-     Guaranteerenewal requjrernents for some individuals may have negative
           consequencesfor consumers and caz&rs%ealth plans.
 -         Someconsumersmay make poor choices on the basis of misconceptions
           ahout HPAA

 other issuesprimar@afFect Carrie&he&b plans:
              . . certificates of creditable coverage may generate an
-          Full credit for high deductible and less comprehensiveplans may result
           in advexseselection.

Still    Other   issues prima@ affect federal or state regulators:
           &uestions remain about the ultimate regu&ory roles of federal and state

           Althou,@ all state altemative mechanism plans have been submitted and
           found acceptable,concerns about funding and accessremain.

As impkmntaiion continues to unfol& we expect to identify more issues,and
some current issues may cease to be of concern At the Committee’sinitial
implementation hearjngs last February, much discussioninvolved the timing of
sped&. - provisions  and concerns about whether the Health Care Financing
AdmmMWion,       Department of Labor, and the w            Department would be
able to issue the initial regulations in a lamely fashion. They u&mately did so.
Now the focus has shifted to clarifying and interpreting specific re@rements in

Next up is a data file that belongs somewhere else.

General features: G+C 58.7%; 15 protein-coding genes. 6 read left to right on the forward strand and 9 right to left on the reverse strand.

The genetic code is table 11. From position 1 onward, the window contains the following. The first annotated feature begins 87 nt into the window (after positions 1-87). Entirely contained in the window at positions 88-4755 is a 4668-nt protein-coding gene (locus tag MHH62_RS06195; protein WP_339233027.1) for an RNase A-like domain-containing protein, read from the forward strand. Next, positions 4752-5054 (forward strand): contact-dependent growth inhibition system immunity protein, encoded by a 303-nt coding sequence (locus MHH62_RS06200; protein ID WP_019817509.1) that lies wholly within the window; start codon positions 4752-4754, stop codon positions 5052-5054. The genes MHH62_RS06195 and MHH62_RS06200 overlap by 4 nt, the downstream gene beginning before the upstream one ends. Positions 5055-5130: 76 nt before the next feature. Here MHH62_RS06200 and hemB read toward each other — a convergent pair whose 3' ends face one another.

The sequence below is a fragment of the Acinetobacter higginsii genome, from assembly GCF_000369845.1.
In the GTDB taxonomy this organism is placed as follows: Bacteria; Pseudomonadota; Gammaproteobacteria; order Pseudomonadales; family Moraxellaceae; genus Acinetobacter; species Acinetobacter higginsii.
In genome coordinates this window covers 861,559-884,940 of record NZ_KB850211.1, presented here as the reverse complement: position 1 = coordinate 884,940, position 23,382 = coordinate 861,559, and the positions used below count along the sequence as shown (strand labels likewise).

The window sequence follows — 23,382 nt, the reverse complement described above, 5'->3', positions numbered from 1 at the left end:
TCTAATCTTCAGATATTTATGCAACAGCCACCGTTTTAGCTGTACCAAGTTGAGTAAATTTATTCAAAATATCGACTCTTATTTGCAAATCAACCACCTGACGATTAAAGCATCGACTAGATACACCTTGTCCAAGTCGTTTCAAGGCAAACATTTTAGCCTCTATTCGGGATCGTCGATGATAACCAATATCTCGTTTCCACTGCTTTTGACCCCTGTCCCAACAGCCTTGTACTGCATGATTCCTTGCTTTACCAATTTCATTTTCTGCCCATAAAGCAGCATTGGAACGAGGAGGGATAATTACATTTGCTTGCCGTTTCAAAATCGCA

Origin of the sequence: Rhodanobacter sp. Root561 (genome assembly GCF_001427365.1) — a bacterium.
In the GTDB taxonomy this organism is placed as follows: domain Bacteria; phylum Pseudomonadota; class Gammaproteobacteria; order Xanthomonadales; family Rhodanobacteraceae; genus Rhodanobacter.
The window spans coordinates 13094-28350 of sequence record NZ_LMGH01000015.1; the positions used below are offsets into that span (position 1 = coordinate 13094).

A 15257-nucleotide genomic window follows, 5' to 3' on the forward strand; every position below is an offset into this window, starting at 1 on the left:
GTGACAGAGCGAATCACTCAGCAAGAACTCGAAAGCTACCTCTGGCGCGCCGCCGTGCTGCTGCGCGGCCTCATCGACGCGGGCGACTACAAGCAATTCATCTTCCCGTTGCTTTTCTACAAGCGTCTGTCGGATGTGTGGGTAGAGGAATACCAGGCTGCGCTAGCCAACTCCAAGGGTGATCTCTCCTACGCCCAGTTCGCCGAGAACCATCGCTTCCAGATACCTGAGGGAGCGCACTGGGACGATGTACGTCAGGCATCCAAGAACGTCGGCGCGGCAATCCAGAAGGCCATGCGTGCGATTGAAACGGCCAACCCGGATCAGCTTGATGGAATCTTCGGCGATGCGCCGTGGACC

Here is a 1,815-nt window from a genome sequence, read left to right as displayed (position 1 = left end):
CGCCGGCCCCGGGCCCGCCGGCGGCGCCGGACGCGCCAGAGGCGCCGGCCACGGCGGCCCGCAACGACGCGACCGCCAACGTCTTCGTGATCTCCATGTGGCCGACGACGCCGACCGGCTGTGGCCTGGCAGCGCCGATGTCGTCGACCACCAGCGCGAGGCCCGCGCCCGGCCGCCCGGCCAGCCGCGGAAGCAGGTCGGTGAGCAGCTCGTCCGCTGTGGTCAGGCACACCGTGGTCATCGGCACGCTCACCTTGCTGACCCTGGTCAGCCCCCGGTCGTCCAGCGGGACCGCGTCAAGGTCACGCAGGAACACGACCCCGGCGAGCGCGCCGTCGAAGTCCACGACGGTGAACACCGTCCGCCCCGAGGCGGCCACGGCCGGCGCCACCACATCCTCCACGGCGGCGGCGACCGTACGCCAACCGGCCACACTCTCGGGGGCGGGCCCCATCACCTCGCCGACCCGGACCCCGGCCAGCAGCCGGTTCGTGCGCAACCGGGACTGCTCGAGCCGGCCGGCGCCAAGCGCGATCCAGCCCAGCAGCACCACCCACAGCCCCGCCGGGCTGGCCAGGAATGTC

the regdalions. In the near futurfz, different issues may emerge as state
legislaturescontinue to modify state laws to comply with HIPAA and as
insums and consumersmore fully confront the effects of the set on he&b

                   GAO/EEES-97.2OOE Early HIP&L Imp&m!ntstion           Concerns
We sVilIrestrict distribution of this emrespondencefor 30 daysunlessyou
request that we release it sooner. After that time, copieswill be made available
on request.
This hformation was developed under the guidance of Mi&ael Gutm&i,
Assistat Director. Other xc@or contribtiors indude RandyINka and Betty
Eirksey. Please calI me on (202) 5l2-4561or Mr. Gutowsld on (202) 512~7128
you have any questions or comments on this letter or its enclosure.


pc’rlliamJ. ScanIon
Dire&or, Health F%nanchgand

ENCLOSURE                                                           ENCLOSURE

    .                  EiARL4YIMPLEMENT
                                     Al-ION ISSUES___
AltiOugh HIPAA impiementation is still in its ear& stages,several issues have
raised concem. Someissuesinvolve C~WUDEBmaking hnportant insurance
 de&ions on the basis of misconceptionsabout the accessprotettions available
under EXIPAA-Other issuesrelate to carriers’ or health plans’ responses based
on differing interpretations of state or federal regulations. still other